- The Washington Times - Sunday, August 24, 2003


More people are buckling up when they get in their vehicles, according to a nationwide survey prepared for release today.

The survey, conducted in June, said seat-belt use in the United States was at 79 percent, four percentage points higher than the year before.

“This is absolutely beyond my wildest expectations,” said National Highway Traffic Safety Administration chief Jeffrey Runge. NHTSA had hoped for 78 percent.

Mr. Runge was to announce the survey’s numbers today at a meeting of the Governor’s Highway Safety Association in New Orleans.

The survey found that sport utility vehicle and van users have the highest use rates, at 83 percent, while pickup truck drivers have the lowest rates, at 69 percent.

Seat-belt usage was highest in the West, at 84 percent, and the South, at 80 percent. It was lowest in the Midwest, at 75 percent, and the Northeast, at 74 percent.

The survey also found that belt use was 6 percent higher in states with primary seat-belt laws, which allow police to ticket occupants solely for not wearing a seat belt. Twenty states, the District and Puerto Rico have primary belt laws; their average usage rate was 83 percent.

The usage rate this year is more than five times as high as in 1983, when NHTSA began conducting seat-belt use surveys. The country’s seat-belt usage rate that year was 14 percent.

Mr. Runge said the increase in belt use will save 1,000 lives and prevent 16,000 injuries this year. He estimated that it will save $3.2 billion in health care and other costs.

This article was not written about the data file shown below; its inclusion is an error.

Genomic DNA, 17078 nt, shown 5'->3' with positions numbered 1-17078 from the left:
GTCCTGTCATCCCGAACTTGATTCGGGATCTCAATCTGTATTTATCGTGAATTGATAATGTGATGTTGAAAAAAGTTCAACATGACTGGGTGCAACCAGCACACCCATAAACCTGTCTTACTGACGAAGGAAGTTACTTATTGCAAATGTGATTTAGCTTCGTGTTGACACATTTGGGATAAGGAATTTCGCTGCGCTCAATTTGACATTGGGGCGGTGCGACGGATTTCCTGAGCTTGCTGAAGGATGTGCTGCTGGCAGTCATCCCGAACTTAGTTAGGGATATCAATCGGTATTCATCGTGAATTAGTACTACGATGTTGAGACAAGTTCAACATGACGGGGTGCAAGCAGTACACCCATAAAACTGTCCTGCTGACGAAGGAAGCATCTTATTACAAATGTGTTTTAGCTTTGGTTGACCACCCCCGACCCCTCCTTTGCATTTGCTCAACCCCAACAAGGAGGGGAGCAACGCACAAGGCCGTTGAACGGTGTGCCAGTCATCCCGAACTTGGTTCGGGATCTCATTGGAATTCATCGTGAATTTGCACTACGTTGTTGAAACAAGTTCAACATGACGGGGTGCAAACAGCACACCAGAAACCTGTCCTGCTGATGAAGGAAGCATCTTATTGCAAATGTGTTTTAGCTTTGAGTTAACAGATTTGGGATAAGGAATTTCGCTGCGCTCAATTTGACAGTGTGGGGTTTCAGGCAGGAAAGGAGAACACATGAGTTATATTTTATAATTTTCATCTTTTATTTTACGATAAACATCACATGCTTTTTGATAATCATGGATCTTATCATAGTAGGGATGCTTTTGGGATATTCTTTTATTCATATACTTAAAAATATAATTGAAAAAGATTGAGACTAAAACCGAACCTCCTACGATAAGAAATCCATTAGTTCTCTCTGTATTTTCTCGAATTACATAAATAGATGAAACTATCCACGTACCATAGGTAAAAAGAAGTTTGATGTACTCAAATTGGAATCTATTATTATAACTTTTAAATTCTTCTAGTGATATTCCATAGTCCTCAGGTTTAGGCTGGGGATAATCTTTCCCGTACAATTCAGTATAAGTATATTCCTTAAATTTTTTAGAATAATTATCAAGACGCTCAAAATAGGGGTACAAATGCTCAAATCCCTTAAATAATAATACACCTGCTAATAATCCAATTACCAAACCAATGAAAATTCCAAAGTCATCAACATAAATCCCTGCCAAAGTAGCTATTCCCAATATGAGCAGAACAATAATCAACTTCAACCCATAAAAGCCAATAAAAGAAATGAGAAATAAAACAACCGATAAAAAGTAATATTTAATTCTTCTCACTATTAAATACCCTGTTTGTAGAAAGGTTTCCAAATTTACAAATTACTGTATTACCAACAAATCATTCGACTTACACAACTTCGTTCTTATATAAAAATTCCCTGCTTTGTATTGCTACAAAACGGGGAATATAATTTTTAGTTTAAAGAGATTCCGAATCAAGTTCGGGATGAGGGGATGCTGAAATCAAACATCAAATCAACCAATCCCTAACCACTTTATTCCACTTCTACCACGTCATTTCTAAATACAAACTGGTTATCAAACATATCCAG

“This is 1,000 people, every year, that will be with their families at Christmas that wouldn’t be there otherwise,” he said.

The survey monitored belt use at 2,000 sites during a 20-day period. It has a margin of error of 1.2 percentage points.

The survey was conducted a few weeks after a $20 million national campaign, which warned motorists in ads that police would be stepping up enforcement of seat-belt laws. Some critics have questioned whether that artificially inflates NHTSA’s numbers, but NHTSA says the timing is critical because it wants to see whether its seat-belt campaigns are effective.

Mr. Runge said the nationwide seat-belt enforcement campaign, which was based on a North Carolina seat-belt campaign he began in 1993, involved 12,000 law enforcement agencies in all 50 states. States ran ads encouraging seat-belt use and police set up checkpoints.

“It’s not hard to get them motivated to do this,” Mr. Runge said. “They’re the guys who have been on the doorsteps at 2 or 3 in the morning telling mom and dad their kids aren’t coming home.”

Mr. Runge said this year’s increase was particularly good news because the NHTSA is targeting the most difficult populations, such as young men.

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